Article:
Insight & Analysis

Don’t pay the price for progress

Published: Mar 2024

A change of structure because of merger or acquisition is an opportunity to ensure how money flows in and out of a business is as efficient as possible.

Business looking through magnifying glass at paper

The number of companies that changed hands globally last year may have fallen by 27% but with McKinsey estimating there was more than US$2trn in undeployed capital at the end of 2023, mergers and acquisitions are set to rise again over the coming months.

According to Bain & Company, a combination of investor impatience and smaller, attractive fintech companies low on cash will likely lead to heightened deal making in 2024, benefiting well-capitalised payment conglomerates and incumbents as they tuck in assets that accelerate their strategic initiatives.

For companies that don’t operate in the payment space but rely on efficient payment processes to maintain cash flow, feedback from back office and sales teams and customers are key data inputs for future-proofing payment system development.

“If there have been significant changes in the company’s business operations – such as a merger or acquisition – a one-off review may be needed to ensure the payment infrastructure aligns with the new business structure,” says Moshe Winegarten, Chief Revenue Officer at Ecommpay.

Additionally, if there are indications of potential issues with the payment systems (such as an increase in transaction errors or customer complaints) an immediate review should be conducted. This can quickly help to identify and address the problem, minimising the impact on the company’s operations and reputation.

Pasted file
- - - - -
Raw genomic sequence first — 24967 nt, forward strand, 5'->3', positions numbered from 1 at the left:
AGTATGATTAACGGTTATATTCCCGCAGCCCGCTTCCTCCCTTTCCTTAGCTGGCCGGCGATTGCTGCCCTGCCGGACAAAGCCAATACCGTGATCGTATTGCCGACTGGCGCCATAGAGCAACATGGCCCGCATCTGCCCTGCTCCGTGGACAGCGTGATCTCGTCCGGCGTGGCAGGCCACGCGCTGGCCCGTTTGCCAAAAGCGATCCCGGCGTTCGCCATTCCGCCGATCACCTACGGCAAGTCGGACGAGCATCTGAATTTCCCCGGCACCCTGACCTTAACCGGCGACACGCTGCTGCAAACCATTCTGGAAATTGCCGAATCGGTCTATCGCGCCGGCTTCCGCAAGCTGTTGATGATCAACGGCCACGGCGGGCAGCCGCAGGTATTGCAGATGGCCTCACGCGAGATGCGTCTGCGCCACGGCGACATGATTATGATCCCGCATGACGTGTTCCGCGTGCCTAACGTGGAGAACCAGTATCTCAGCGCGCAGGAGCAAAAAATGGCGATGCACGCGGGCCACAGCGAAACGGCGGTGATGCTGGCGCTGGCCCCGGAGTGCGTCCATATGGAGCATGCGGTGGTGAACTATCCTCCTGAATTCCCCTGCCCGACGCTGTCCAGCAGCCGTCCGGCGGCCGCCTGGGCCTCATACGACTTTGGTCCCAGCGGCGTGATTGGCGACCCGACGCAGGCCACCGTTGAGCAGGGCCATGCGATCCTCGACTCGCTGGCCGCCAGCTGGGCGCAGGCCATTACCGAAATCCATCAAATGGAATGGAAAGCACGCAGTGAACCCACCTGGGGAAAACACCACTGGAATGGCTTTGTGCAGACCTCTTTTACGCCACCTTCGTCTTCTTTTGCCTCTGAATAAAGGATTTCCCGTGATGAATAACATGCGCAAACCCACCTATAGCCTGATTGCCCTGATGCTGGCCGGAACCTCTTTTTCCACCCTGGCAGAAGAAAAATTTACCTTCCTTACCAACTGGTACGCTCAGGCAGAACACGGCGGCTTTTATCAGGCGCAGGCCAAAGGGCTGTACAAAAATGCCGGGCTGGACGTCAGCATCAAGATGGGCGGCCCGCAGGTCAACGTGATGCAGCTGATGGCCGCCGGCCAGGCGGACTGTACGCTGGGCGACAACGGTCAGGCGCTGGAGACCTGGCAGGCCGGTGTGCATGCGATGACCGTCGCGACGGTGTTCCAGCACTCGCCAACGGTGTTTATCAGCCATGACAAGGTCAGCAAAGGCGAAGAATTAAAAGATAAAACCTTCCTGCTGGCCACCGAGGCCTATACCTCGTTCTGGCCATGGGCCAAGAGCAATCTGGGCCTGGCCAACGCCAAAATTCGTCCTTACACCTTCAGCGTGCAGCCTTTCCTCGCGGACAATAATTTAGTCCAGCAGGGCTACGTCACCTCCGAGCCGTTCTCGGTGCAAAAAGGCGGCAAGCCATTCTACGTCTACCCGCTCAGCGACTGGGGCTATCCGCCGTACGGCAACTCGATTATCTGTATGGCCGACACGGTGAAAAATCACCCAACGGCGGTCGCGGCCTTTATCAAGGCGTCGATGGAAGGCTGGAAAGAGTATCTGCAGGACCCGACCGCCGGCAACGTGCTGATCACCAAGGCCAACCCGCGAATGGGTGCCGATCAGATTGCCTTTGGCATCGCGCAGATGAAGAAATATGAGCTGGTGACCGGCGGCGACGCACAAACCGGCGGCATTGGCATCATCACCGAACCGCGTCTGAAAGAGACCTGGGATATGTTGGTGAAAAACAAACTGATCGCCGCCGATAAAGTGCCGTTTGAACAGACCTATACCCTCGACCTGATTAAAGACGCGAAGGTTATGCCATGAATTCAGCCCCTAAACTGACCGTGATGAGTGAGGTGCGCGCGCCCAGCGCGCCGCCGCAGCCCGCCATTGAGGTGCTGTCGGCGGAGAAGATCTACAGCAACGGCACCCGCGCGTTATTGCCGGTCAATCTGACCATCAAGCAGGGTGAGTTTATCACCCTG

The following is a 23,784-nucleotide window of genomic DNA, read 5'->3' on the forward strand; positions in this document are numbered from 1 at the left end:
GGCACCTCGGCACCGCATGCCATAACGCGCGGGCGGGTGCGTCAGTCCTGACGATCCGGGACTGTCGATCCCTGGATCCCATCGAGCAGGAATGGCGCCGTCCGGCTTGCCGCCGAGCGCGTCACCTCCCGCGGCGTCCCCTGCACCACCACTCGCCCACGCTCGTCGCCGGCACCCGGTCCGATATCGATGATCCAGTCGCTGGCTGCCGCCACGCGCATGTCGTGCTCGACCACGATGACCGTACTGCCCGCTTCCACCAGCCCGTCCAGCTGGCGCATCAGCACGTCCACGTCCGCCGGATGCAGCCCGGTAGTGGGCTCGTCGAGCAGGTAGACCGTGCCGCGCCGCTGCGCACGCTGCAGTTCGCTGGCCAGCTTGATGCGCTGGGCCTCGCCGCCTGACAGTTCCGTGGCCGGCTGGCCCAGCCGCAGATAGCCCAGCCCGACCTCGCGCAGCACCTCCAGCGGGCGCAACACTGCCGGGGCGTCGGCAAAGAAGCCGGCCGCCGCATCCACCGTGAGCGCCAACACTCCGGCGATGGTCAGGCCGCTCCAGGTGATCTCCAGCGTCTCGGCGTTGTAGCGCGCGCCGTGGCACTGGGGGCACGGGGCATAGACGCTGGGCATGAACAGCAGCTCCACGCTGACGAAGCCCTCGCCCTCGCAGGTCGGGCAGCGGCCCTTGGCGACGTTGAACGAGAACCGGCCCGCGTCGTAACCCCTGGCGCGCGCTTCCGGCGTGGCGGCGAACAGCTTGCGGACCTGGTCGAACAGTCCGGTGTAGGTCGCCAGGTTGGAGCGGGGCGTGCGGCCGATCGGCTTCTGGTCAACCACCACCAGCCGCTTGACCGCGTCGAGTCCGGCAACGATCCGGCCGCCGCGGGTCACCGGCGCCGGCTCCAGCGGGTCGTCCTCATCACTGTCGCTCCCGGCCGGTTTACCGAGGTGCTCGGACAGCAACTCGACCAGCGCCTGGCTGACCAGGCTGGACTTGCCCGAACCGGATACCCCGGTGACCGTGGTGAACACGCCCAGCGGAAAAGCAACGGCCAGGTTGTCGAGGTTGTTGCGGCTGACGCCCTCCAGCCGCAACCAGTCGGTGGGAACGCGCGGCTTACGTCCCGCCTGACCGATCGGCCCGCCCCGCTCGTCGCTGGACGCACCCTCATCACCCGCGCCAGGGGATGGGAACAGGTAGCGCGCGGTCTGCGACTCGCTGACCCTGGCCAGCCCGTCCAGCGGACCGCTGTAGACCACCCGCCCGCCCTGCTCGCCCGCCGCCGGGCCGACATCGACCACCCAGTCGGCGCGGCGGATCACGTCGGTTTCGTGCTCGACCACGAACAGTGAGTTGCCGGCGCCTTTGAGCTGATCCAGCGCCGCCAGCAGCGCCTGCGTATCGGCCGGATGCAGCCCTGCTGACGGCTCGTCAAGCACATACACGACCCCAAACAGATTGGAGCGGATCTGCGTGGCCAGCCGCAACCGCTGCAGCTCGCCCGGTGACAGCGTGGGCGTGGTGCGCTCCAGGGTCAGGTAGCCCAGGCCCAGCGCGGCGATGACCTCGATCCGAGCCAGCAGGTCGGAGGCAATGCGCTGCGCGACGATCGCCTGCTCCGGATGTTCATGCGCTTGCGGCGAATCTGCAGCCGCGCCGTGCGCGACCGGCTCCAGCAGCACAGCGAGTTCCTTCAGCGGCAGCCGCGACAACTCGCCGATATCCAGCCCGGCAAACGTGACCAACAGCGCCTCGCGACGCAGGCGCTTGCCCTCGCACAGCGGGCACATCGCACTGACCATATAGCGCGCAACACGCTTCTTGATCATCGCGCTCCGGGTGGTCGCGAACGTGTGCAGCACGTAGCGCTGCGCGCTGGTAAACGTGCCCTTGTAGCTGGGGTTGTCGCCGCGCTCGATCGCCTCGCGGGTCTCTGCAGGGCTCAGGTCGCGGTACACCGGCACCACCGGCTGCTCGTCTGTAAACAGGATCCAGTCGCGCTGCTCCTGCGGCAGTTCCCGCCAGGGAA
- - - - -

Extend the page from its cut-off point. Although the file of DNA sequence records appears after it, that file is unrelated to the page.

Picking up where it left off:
If the business is planning to expand into new markets, it may also need this in-depth review of its payment infrastructure to ensure it supports the preferred payment methods in those markets. “A diverse portfolio of payment systems based on market appetite is critical and businesses must accommodate local payment methods to adapt to the market they are in,” adds Winegarten.

Reviews of payment processes should consider a number of factors, including whether the process is sufficiently automated to run at machine speed to minimise the impacts of external threats while taking advantage of opportunities presented by instant payments.

To stay ahead of the curve and ensure an organisation’s payment offering meets the needs of its customers, Jonathan Vaux, Head of Propositions & Partnerships at Thredd thinks corporates cannot afford to wait for annual reviews, although this may require specific funding as part of the annual budgetary process.

“Ensuring R&D-type funding to keep a close eye on the innovation horizon and develop appropriate response strategies is essential,” he says. “Technology in the payments space is evolving in real time and corporate reviews must reflect this.”

Annelinda Koldewe, Global Head of Wholesale Banking Payments at ING recommends corporates review all touchpoints with ERP and banking systems.

“It is crucial to have an open line of communication to discuss experiences and possible improvements with payments suppliers such as banks and ERP providers or integrators,” she says. “Individual contracts within the payment infrastructure are best reviewed every three to five years to balance investment with realising optimisations. A review does not necessarily produce immediate change, but can lead to further optimisation and an enhanced set-up.”

It is prudent to continually examine the effectiveness and efficiency of payments infrastructure with an eye to driving expense out of the revenue recognition process – especially when we consider the changes in inflation and interest rates since 2020.

As regulatory and customer demands continue to evolve, corporate banks need to ensure their technology can keep pace observes Toine van Beusekom, Strategy Director at Icon Solutions.

“For that reason, it pays to scrutinise banking relationships annually against measurable KPIs, such as straight through processing, repairs, reconciliation percentages and costs,” he says. “This will ensure corporates are working with best in class banking partners and not having to invest to overcome inherent shortcomings.”

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